Before you start
Do some research. Check out the company website and read through the “about” section to get familiar with the mission and organization. Get familiar with leaders’ names and faces, too. Having a better understanding of the environment and culture of the company can help lessen nerves. Instead of walking in blind, this research will help set a framework of what to expect.
Understand the role. Determine if training will be provided. If not, make sure to get a solid understanding of the job expectations by consulting the job description and the recruiter. Take time to also ask about how success is measured. Know what the expectations are before walking in the door so that success can begin on day one.
Confirm your schedule. The staffing and recruiting firm will likely initiate this, but if not, call to double check the start date and time. Confirm who the supervisor is, and whom to ask for on arrival.
Be prepared. The night before, gather everything needed for the next day to avoid scrambling in the morning. It’s better to be safe than sorry, so bring anything that might be useful like a notebook, snacks and water. Lay out a professional outfit that will nail the first impression.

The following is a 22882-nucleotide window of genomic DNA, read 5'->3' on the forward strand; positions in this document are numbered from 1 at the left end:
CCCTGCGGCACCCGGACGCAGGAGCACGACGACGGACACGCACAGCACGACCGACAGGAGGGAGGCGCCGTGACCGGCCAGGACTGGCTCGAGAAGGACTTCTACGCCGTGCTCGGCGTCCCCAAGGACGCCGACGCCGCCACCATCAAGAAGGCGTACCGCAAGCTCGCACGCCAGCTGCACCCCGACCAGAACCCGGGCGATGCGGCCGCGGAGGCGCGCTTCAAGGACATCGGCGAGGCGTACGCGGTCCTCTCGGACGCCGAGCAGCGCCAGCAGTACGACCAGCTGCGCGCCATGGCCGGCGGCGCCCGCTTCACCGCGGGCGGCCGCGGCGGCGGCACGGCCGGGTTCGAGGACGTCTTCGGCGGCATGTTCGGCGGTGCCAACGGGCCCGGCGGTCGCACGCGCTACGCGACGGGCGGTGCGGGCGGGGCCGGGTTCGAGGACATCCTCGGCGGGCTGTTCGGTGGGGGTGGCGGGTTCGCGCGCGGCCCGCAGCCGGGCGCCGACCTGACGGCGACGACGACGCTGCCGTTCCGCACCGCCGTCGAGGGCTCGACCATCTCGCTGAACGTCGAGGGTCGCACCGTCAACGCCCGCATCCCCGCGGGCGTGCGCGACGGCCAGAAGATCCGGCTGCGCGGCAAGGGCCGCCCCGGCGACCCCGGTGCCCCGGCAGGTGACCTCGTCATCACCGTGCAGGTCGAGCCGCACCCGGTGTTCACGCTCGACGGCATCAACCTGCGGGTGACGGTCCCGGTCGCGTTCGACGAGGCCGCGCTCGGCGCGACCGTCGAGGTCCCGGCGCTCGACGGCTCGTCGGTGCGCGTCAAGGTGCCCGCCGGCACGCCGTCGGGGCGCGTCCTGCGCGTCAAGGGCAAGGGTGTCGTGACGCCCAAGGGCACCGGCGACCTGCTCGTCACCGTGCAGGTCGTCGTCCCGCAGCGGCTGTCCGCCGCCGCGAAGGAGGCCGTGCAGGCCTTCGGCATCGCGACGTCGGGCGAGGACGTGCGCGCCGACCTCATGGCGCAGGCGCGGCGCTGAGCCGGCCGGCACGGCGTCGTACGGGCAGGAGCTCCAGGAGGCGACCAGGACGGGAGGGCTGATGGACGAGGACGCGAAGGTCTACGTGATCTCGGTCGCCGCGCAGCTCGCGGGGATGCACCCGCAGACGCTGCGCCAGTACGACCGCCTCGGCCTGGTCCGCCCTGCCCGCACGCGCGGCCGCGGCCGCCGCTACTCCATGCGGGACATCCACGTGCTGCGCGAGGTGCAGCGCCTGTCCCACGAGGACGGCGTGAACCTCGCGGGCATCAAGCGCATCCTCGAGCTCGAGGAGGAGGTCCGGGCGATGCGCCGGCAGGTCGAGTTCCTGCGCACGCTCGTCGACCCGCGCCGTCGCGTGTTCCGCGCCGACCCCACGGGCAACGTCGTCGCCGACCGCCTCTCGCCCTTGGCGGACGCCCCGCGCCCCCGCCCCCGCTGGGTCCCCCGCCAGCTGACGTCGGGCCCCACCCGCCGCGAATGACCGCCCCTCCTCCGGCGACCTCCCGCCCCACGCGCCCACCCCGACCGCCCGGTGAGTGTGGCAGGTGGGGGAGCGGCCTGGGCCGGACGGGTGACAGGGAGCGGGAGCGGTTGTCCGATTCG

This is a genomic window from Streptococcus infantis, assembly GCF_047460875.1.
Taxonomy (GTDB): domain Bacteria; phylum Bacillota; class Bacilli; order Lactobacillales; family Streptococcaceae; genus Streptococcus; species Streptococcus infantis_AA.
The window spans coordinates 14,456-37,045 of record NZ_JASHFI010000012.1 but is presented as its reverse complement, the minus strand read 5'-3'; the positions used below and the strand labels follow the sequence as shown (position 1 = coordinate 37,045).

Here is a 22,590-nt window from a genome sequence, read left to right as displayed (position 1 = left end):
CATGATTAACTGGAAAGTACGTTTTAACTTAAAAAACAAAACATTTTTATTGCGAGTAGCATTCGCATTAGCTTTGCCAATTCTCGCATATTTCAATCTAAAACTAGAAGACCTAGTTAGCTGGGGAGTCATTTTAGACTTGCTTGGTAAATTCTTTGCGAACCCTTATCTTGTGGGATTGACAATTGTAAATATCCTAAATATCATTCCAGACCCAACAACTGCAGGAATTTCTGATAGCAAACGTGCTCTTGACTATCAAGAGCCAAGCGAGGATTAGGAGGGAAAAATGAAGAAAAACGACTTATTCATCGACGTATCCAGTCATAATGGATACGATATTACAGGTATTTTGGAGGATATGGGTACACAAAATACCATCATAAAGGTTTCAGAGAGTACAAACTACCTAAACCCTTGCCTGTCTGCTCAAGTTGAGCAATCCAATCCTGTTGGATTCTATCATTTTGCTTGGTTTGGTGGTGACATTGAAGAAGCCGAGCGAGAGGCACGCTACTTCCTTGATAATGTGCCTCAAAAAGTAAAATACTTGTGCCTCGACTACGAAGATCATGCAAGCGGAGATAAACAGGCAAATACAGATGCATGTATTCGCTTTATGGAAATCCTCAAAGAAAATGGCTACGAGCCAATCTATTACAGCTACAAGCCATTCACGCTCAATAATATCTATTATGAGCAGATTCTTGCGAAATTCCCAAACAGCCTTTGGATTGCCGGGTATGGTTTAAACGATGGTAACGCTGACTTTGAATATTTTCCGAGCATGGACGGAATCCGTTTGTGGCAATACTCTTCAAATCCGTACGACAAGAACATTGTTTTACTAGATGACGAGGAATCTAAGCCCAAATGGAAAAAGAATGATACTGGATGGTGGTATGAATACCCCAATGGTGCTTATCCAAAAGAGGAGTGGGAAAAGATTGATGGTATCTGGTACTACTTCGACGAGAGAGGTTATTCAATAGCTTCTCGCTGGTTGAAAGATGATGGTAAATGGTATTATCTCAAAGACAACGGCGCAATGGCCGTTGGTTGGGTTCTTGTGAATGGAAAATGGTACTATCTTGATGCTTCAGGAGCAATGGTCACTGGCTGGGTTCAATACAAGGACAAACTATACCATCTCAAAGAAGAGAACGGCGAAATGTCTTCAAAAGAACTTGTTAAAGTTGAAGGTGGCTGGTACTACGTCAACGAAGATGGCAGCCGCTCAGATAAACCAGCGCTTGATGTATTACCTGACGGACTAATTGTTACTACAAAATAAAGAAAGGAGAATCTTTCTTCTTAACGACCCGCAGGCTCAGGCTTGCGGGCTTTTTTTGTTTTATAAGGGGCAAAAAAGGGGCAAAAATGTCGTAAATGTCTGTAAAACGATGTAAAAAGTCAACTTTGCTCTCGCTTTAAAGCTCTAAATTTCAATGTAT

On the first day
Get to the office early. Plan to get to the office at least 10-15 minutes before the official start time. Get out the door with time to spare, in case there are any unexpected delays. If you are driving, map out the route beforehand to avoid getting lost.
Take notes. There will be a flood of information on the first day and it’s impossible to remember everything. Bring a notebook to write everything down and reference the notes later when questions arise. Added bonus: taking notes shows preparation and an excitement to learn, which leaves a great first impression.
Participate. Don’t be afraid to ask questions and actively participate. When opportunities to learn more come up, say yes. The more investment put into the role, the better; this also showcases drive and work ethic early on. The first few days set the tone for the rest of the assignment. Leaving a great impression on the manager and team may even open doors for additional opportunities down the line.
Introduce yourself. If time allows, get to know management and coworkers. They will be valuable resources, so take time to get acquainted.
Communicate with the temporary staffing firm that placed you. They are there for support even after the job starts. Debrief the day and provide insight on the onboarding experience—they want to hear about it. And, should any problems arise, reach out. Recruiters are in regular contact with the hiring manager and can help with any situation.
At LaSalle Network, we can make your temporary staff experience great. Assignment ended and looking for another temporary opportunity? Search our jobs.